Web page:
4. Symptomatic Overlap With Parkinsonism And Depression
The diﬀerentiation between depression and negative symptoms is diﬃcult on the basis of both clinical phenomenology and rating scales, and therapeutic eﬀects on depressive symptoms might be misinterpreted as successful treatment of negative symptoms and vice versa. Gaebel (1989) reported a correlation of r = 0.34–0.57 at diﬀerent measurement points for the BPRS scores depression and anergia. In a follow-up study on schizophrenic patients, the correlation between the scores for depression and retardation apathy in the Inpatient Multidimensional Psychiatric Scale (IMPS) amounted to r = 0.35 (Moller and von Zerssen 1986).
Another problem in the interpretation of rating scale data from studies in this ﬁeld is that the negative symptoms score correlates positively with the drug- induced Parkinson syndrome. Furthermore, there is a correlation between negative symptoms and hyperkinetic neurological symptoms such as akathisia and dyskinesia. One could therefore conclude that drugs without extrapyramidal side eﬀects in general may appear to be more advantageous in treating negative symptoms.
5. Negative Symptoms In Schizophrenia
Both Kraepelin and Bleuler described a core of schizophrenic symptoms corresponding to the modern concept of negative symptoms (Table 1). Later, this position was gradually displaced by an emphasis on productive features as being pathognomonic of schizophrenia, in fact, as being a prerequisite for its diagnosis. This is exempliﬁed in the diagnostic criteria for schizophrenia put forward by Schneider 1959, Feighner et al. (1972), in the research diagnostic criteria (Spitzer et al. 1978), and in the Diagnostic and Statistical Manual DSM-III, DSM-III-R, and DSMIV criteria.
The need to incorporate both negative and positive features into a model of schizophrenia was brought out by the factor analytic studies of the 1960s and in particular by the research of Strauss et al. (1974), who adapted Jackson’s (1887) terminology for classifying diﬀerent proﬁles in schizophrenia.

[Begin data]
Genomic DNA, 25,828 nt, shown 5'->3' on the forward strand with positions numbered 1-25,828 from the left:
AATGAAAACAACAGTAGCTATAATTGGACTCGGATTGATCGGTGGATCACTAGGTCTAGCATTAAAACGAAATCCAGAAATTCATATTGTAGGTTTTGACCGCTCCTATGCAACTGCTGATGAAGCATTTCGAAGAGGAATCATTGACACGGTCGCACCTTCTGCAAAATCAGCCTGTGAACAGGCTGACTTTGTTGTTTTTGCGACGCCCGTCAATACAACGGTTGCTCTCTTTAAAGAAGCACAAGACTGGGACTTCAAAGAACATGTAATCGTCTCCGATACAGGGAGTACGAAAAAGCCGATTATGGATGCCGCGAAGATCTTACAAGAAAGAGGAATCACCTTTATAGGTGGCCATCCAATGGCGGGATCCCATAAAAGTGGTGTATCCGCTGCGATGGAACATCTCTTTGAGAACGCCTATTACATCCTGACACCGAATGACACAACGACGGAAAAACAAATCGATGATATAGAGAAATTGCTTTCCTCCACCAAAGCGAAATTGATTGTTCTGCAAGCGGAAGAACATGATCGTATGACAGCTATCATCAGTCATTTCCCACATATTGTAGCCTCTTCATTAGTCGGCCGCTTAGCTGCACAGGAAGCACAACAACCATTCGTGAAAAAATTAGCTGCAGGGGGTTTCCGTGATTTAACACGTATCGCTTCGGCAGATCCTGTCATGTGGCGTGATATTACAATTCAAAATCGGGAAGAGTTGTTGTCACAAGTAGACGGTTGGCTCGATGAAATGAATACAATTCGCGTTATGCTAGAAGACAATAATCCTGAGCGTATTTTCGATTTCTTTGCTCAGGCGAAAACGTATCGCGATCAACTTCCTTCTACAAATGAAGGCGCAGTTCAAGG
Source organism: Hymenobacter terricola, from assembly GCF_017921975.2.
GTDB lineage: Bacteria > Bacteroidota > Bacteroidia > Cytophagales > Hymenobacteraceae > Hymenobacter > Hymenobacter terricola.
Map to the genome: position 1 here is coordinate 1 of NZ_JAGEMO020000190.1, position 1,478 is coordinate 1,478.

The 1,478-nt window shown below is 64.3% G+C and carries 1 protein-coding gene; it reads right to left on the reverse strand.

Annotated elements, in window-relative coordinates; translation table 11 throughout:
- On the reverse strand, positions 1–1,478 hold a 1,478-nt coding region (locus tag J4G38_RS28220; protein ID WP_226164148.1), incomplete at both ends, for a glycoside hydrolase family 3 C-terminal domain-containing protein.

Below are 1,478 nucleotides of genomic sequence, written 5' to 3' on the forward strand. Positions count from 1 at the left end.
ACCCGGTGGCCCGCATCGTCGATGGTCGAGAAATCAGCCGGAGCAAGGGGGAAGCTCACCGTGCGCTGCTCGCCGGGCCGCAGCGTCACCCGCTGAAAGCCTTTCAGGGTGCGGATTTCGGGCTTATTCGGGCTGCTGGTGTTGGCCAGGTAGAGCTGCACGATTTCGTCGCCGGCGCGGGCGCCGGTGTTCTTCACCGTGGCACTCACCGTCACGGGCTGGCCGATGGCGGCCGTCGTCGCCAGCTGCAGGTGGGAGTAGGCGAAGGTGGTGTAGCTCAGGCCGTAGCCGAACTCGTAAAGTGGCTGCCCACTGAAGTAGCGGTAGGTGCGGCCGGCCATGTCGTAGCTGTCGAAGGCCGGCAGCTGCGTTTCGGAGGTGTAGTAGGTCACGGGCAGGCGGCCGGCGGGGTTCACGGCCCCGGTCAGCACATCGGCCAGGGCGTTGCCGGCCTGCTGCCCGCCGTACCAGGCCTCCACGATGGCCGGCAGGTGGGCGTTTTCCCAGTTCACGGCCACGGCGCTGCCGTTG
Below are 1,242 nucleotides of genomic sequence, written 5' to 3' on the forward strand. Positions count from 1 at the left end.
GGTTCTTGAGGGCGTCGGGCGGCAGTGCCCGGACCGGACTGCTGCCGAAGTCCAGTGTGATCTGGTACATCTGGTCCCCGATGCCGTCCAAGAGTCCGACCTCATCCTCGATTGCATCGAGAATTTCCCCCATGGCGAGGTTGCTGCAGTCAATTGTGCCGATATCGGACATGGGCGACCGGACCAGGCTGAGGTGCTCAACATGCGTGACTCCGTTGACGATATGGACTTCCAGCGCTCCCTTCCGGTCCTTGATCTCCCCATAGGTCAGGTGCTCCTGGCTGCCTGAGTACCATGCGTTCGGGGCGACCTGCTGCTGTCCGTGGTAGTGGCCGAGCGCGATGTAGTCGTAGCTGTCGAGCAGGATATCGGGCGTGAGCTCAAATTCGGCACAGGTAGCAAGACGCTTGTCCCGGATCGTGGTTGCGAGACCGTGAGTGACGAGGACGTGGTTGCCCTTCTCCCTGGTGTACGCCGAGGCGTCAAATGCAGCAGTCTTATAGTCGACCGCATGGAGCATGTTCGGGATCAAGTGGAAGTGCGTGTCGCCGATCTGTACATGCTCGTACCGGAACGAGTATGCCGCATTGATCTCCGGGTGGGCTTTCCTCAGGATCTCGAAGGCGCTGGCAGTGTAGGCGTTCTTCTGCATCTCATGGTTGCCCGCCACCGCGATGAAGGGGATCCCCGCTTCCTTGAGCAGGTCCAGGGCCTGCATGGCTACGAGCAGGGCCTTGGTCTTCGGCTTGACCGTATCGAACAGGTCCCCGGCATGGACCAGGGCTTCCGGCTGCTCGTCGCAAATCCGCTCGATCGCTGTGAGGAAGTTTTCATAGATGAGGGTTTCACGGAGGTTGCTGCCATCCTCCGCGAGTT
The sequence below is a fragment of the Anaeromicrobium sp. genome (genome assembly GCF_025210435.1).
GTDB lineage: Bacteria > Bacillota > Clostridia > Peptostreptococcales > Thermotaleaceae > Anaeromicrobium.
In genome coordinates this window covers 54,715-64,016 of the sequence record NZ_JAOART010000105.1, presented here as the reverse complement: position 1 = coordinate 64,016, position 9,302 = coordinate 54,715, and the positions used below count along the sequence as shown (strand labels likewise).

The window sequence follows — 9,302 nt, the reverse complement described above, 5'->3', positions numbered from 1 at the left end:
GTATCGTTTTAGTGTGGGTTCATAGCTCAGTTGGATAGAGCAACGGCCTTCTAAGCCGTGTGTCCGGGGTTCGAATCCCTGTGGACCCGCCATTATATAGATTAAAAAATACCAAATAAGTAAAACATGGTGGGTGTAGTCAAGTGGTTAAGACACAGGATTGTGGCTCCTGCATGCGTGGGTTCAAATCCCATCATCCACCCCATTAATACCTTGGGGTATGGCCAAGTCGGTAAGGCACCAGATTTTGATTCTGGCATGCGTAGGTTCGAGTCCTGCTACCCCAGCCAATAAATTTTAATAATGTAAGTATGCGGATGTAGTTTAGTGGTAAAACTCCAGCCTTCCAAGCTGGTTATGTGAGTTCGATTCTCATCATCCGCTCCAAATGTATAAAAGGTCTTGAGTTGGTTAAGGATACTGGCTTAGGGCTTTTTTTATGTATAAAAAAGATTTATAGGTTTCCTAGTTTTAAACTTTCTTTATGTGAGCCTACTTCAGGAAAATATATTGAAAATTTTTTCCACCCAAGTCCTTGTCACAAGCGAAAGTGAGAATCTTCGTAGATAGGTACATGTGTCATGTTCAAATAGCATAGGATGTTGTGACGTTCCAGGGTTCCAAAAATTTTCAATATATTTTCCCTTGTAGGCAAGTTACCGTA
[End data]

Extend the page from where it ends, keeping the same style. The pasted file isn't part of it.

Whereas Crow’s (1980b) model viewed the positive and negative symptoms as annulated facets of schizophrenia that may reﬂect separate pathological processes, Andreasen (1982) proposed instead a typological model. They described positive and negative symptoms as opposing features that characterize diﬀerent subtypes.
Which symptoms of schizophrenia are considered positive or negative varies across diﬀerent authors. Nearly all authors include ﬂat aﬀect and poverty of speech among the negative symptoms, and hallucinations and delusions among the positive symptoms. Most regard anhedonia, apathy, avolition, or abolia as negative symptoms. Thought disorder, bizarre Behavior, and inappropriate aﬀect, however, are variably classiﬁed as positive or negative.
6. Negative Symptoms In Other Psychiatric/Mental Disorders
Anergia, anhedonia, poverty of speech, and aﬀective ﬂattening, which occur as part of the negative symptoms in schizophrenia, were also observed in patients severely ill with depressive disorder. Although negative symptoms of schizophrenia may be diﬀerent from depressive symptoms in depression, they do overlap, thus making negative symptom complexes and psychomotoric retardation, lack of energy, anhedonia, and other symptoms of depression signiﬁcantly associated. On the other hand, it was observed that a distinct hypokinetic syndrome involving anhedonia, depressed mood, and cognitive impairment existed not only in negative schizophrenia and retarded depression, but also in Parkinson’s disease, suggesting that reduced dopamine turnover might play a role in the pathophysiology of each.